2017-10-19 / Neighbors

National Breast Cancer Awareness Month

producing stereoscopic images of the breast with X-rays. He also championed the importance of comparing both breast images side-by-side.

Raul Leborgne, a radiologist from Uruguay, conducted his own work on mammography and, in 1949, introduced the compression technique, which remains in use today. By compressing the breast, it is possible to get better imaging through the breast and use a lower dose of radiation. Also, compression helps spread the structures of the breast apart to make it easier to see the individual internal components. Compression helps to pull the breast away from the chest wall and also to immobilize the breast for imaging.

Advancements in mammogram technology continued to improve through the 1950s and 1960s. Texas radiologist Robert Egan introduced a new technique with a fine-grain intensifying screen and improved film to produce clearer images. In 1969, the first modernday film mammogram was invented and put into widespread use. The mammogram process was fine-tuned in 1972 when a high-definition intensifying screen produced sharper images and new film offered rapid processing and shorter exposure to radiation. By 1976, the American Cancer Society began recommending mammography as a screening tool.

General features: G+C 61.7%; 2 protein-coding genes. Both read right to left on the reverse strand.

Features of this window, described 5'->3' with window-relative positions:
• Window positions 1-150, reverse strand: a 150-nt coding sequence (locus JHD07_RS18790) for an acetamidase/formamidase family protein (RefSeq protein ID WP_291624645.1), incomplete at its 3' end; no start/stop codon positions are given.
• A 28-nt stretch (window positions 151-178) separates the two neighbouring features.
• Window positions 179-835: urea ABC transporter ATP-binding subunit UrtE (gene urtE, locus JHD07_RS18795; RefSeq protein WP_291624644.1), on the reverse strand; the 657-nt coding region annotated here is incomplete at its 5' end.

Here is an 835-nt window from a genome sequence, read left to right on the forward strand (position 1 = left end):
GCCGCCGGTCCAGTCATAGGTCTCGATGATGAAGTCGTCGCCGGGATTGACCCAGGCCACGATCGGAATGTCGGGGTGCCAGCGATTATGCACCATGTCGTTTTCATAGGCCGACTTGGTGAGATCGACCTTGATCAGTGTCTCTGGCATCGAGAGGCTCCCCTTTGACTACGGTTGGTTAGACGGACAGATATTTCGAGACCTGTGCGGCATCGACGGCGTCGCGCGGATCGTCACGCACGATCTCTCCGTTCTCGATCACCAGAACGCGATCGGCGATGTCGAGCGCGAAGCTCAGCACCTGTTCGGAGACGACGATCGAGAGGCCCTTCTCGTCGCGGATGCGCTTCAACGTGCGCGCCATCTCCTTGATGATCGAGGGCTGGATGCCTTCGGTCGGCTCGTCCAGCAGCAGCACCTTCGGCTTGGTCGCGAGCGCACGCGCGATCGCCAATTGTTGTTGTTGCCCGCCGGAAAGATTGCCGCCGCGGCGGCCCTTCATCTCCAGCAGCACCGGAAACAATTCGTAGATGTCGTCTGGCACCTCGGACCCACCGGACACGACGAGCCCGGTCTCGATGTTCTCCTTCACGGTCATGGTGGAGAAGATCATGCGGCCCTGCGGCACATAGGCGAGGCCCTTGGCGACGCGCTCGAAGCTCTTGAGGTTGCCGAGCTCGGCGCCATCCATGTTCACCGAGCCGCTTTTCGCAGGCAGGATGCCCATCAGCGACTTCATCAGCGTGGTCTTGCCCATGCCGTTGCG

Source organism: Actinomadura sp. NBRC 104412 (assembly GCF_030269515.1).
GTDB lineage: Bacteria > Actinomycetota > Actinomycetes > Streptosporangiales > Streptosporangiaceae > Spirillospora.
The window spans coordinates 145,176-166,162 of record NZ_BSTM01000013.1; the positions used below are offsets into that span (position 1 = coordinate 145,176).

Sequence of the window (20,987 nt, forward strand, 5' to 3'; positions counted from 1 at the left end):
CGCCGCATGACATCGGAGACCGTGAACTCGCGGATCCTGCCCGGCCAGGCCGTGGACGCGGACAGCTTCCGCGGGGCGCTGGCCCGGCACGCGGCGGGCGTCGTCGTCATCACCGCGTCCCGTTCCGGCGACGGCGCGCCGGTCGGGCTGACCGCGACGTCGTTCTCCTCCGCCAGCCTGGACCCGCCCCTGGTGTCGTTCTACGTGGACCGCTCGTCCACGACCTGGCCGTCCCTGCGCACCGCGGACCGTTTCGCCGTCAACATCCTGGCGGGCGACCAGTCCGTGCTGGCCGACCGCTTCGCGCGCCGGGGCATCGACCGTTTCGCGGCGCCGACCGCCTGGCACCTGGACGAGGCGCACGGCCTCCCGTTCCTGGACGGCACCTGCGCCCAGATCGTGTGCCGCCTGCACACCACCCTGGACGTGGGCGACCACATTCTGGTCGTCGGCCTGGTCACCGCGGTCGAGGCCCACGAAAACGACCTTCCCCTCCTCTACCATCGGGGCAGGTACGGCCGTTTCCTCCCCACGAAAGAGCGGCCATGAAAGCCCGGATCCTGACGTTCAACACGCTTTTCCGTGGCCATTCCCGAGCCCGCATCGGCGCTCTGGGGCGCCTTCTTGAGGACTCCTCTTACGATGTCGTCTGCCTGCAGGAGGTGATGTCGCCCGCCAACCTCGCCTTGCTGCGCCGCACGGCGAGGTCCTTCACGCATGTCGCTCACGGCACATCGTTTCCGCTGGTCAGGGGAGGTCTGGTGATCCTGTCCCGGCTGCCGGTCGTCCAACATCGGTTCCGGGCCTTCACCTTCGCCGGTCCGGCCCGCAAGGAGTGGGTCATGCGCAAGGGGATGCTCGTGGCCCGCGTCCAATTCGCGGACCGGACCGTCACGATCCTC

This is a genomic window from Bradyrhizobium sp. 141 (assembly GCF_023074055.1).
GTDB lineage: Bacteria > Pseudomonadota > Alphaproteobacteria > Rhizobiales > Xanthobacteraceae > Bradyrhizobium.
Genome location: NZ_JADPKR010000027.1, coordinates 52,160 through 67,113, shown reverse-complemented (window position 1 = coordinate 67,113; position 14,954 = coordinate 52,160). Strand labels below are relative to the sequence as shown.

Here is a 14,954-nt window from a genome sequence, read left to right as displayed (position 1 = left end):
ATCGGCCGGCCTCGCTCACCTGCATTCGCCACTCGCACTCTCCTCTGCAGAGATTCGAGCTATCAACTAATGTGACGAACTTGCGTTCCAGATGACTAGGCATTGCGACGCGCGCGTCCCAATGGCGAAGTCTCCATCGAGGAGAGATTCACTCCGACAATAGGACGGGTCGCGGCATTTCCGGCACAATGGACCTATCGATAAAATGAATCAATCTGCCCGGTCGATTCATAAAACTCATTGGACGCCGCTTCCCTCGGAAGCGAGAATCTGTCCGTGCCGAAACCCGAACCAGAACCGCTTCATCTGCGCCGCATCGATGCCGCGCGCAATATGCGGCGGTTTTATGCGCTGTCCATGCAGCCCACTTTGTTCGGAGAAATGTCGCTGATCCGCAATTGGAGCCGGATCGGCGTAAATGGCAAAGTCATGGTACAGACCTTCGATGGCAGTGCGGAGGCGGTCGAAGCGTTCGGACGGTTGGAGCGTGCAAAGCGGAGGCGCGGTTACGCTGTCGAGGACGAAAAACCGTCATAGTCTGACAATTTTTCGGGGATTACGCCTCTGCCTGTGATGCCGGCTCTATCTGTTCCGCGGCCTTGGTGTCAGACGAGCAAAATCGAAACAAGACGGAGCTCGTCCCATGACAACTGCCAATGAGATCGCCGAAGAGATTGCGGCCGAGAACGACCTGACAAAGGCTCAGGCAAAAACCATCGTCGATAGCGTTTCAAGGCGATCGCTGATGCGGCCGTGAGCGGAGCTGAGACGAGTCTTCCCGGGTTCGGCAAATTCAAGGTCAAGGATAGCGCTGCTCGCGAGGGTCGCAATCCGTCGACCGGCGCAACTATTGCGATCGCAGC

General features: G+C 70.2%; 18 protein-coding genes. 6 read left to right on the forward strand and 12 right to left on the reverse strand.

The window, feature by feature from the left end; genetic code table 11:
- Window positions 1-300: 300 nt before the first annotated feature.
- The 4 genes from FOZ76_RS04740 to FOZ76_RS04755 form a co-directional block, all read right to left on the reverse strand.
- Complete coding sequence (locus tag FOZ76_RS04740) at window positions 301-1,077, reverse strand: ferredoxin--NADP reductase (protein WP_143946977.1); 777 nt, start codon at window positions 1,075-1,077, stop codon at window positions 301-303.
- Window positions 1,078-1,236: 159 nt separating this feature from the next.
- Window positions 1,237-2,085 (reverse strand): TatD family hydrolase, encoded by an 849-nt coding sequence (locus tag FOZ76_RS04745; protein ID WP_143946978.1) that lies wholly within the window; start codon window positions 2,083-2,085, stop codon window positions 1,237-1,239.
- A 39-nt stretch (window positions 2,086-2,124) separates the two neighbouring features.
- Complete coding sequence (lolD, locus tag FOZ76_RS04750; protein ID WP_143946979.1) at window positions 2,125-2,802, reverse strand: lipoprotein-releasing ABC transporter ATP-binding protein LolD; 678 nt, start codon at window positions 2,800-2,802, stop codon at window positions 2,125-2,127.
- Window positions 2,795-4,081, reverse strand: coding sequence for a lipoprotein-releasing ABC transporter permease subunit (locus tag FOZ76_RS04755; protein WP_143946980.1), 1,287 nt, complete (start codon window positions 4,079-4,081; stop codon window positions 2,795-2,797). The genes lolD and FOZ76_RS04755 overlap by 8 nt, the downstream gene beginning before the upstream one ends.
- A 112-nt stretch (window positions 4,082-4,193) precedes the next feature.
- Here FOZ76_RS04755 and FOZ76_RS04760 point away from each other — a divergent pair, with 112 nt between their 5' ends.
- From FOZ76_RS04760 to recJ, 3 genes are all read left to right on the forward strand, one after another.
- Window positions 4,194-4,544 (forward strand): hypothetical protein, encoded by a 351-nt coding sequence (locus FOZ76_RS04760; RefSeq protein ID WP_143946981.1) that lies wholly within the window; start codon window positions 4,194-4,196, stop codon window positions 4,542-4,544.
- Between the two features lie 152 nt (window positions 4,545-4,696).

Through the years, mammography became a great help to women looking to arm themselves against breast cancer. Thanks to improvements in early detection and treatment, breast cancer deaths are down from their peak and survival rates continue to climb.

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